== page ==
Tuesday, March 22, 2016

rbenv vs RVM

RVM is responsible not only for changing Ruby versions, but for installing rubies and managing gemsets, as well.
...Along with rbenv [to manage ruby versions], we’re using Bundler to manage gems (replacing gemsets) and ruby-build to install rubies.

See also chruby;
Notes: bundler (for resolving deps per Gemfile.lock)

Wednesday, January 20, 2016

Session State in an SSL Connection vs in Cookies or URL Rewriting

When exchanges between OC4J and a client include sensitive information, the transmissions should occur over a secured connection. You can achieve this with HTTPS (transmitting the HTTP protocol over SSL sockets... . In this case, cookies or URL rewriting would not be appropriate for transmitting a session ID, given that the ID could be intercepted or spoofed. If the value of the session ID is compromised, the associated session state is vulnerable.
In this secured transmission situation, where HTTPS is used for all transmissions, OC4J stores the information needed to retrieve the session state directly into the SSL connection, as an attribute of the SSL session (functionality that is invisible to the user).

Saturday, May 3, 2014

Encoded vs. Literal & RPC vs Document WSDL Types

This article http://johnderinger.wordpress.com/2009/10/25/wsdl-binding-styles/ pretty much spells it out. The Takeaway is that Document Literal Wrapped makes the most sense because while staying WS-I compliant by having only one element under body, that element is the method name, so the method parameters, which in RPC style were separate messages, are wrapped in the method name (note "wrapped" actually refers to the fact that the method parameters are not shown in the WSDL message 'part' but "wrapped" or in other words exist implicitely by virtue of element reference to corresponding element of method in attached schema) in both the WSDL message and WSDL types schema under a complex type. Note, in Document Literal the complex type contained no method name neither did the actual soap message (the message as seen being sent by the client over the wire, not the portType/message WSDL elements) so the message could not be validated or dispatched properly.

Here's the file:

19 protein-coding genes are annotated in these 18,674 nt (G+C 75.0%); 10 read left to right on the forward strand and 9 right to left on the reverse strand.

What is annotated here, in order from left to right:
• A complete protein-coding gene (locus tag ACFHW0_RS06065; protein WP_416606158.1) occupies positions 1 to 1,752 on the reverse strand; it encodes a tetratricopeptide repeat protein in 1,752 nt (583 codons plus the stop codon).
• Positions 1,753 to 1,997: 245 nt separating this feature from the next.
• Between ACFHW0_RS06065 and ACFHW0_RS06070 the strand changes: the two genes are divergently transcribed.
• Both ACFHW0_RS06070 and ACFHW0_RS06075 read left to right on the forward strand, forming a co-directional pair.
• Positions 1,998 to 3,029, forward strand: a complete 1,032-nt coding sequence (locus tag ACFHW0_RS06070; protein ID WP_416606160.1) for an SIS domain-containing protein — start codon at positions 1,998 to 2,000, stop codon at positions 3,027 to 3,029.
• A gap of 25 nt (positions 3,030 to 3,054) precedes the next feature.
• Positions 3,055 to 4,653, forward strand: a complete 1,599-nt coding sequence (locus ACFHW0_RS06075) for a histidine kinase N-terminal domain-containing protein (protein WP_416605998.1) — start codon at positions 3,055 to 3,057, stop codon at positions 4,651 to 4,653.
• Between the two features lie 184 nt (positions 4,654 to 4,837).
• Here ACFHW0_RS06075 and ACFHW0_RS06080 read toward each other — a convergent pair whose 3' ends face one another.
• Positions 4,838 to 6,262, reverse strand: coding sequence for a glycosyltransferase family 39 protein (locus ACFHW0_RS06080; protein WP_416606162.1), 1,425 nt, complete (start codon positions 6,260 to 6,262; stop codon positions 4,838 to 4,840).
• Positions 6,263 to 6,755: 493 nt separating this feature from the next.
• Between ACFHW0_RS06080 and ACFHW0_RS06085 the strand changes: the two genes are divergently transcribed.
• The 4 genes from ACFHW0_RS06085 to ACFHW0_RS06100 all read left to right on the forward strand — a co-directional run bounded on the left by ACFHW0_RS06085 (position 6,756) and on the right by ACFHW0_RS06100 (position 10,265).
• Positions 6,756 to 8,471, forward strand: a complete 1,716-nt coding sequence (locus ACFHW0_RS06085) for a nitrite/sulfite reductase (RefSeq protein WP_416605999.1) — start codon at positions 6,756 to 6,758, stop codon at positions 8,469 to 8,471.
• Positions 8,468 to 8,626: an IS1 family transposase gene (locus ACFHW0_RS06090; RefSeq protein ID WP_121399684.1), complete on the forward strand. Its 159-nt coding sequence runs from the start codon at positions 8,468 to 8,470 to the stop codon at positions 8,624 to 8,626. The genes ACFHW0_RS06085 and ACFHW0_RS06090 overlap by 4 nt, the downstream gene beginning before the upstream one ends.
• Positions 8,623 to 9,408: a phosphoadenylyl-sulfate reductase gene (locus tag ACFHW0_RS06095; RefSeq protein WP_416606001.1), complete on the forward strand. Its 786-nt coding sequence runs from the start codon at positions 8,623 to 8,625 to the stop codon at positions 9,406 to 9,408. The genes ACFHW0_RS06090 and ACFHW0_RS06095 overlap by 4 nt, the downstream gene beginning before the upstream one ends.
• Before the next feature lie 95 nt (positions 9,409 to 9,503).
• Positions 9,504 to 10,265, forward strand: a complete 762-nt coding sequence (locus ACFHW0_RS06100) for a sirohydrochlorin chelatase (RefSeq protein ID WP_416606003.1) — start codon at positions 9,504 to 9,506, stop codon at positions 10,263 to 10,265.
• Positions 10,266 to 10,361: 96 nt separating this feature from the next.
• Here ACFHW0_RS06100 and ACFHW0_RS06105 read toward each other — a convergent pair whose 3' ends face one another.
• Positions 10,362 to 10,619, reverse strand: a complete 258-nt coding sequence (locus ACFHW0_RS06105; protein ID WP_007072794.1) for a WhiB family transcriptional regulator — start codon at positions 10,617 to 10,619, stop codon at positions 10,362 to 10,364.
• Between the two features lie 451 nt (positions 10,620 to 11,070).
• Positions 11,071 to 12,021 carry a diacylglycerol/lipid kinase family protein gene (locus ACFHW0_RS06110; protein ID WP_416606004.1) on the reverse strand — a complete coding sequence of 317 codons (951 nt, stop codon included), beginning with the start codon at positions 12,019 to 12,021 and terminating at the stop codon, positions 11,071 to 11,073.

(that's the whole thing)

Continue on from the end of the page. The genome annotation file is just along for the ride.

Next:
So my take is:
RPC encoded - not JAX-WS compliant (must use JAX-RPC or AXIS)
RPC encoded and literal - both easily dispatched because method name is in soap mesage body, but soap message cannot be validated
Document literal - not easily dispatched because there's no method name in the soap message body -- the fact it can be validated doesn't mean much then
Document literal wrapped - best of both worlds: method name included in both soap message body and in type schema

Monday, April 28, 2014

Undefined vs. Null

Was asked this. Presumed it's JavaScript. Answer here: http://saladwithsteve.com/2008/02/javascript-undefined-vs-null.html
Basically one must keep in mind that an uninitialized variable (var a;) is undefined NOT null.
To be accurate when comparing, i.e. if to determine whether is undefined (unset) or null (set to null) use ===, i.e. if (a===null) or if (a===undefined); don't use (a==null) because that will be true regardless of null or undefined due to type coersion.

Saturday, April 19, 2014

Singleton vs. Transient

In the context of an IoC container (see http://docs.castleproject.org/Default.aspx?Page=LifeStyles&NS=Windsor&AspxAutoDetectCookieSupport=1) singleton is created once and reused for injection to dependent components when needed. Transient dependencies are created anew each time they are injected. Transient objects are released when the dependent object is released unless the dependent object is the root of the graph (the root of the graph is not managed by the container), i.e. Resolved explicitely -- in which case the transient must be Released explicitely or face potential memory leaks.

The transient keyword in the context of Java indicates to the writeObject method of the ObjectOutputStream that the field should not be considered part of the object state and thus not serialized.

Wednesday, March 19, 2014

SEI = "Service Endpoint Interface"

"Interfaces are better for sharing with the developers who will be responsible for developing the applications consuming your service. ... The service endpoint interface (SEI) is the piece of Java code that is shared between a service and the consumers that make requests on it."

example of SEI: http://www.mkyong.com/webservices/jax-ws/jax-ws-hello-world-example-document-style/ - see step 1